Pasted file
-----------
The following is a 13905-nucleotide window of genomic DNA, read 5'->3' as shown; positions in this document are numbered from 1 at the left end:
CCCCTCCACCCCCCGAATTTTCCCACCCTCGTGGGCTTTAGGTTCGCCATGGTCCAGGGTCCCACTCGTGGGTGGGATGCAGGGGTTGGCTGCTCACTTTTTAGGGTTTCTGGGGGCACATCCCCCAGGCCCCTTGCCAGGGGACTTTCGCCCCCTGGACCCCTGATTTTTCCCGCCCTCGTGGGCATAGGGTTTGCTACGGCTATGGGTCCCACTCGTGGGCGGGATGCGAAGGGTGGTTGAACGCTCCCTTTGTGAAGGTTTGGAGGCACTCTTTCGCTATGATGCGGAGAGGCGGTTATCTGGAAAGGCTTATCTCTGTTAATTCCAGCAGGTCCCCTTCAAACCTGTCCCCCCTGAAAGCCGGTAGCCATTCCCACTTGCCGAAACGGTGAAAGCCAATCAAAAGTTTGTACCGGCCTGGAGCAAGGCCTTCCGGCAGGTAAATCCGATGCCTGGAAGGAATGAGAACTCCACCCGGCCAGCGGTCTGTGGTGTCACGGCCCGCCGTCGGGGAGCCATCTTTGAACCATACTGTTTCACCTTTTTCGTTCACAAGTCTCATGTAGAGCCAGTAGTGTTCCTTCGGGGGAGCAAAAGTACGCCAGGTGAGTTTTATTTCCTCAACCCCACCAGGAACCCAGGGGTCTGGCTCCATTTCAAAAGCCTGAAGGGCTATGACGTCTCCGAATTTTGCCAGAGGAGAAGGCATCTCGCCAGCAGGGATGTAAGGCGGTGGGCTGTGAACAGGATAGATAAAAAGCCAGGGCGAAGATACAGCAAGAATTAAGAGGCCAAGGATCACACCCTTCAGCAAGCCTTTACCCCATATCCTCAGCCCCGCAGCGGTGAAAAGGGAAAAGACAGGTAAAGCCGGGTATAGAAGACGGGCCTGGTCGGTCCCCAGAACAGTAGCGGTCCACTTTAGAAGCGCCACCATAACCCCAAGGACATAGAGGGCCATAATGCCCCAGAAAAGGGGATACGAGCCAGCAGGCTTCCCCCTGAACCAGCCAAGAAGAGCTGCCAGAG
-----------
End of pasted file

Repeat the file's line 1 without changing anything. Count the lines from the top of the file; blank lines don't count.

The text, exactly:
The following is a 13905-nucleotide window of genomic DNA, read 5'->3' as shown; positions in this document are numbered from 1 at the left end: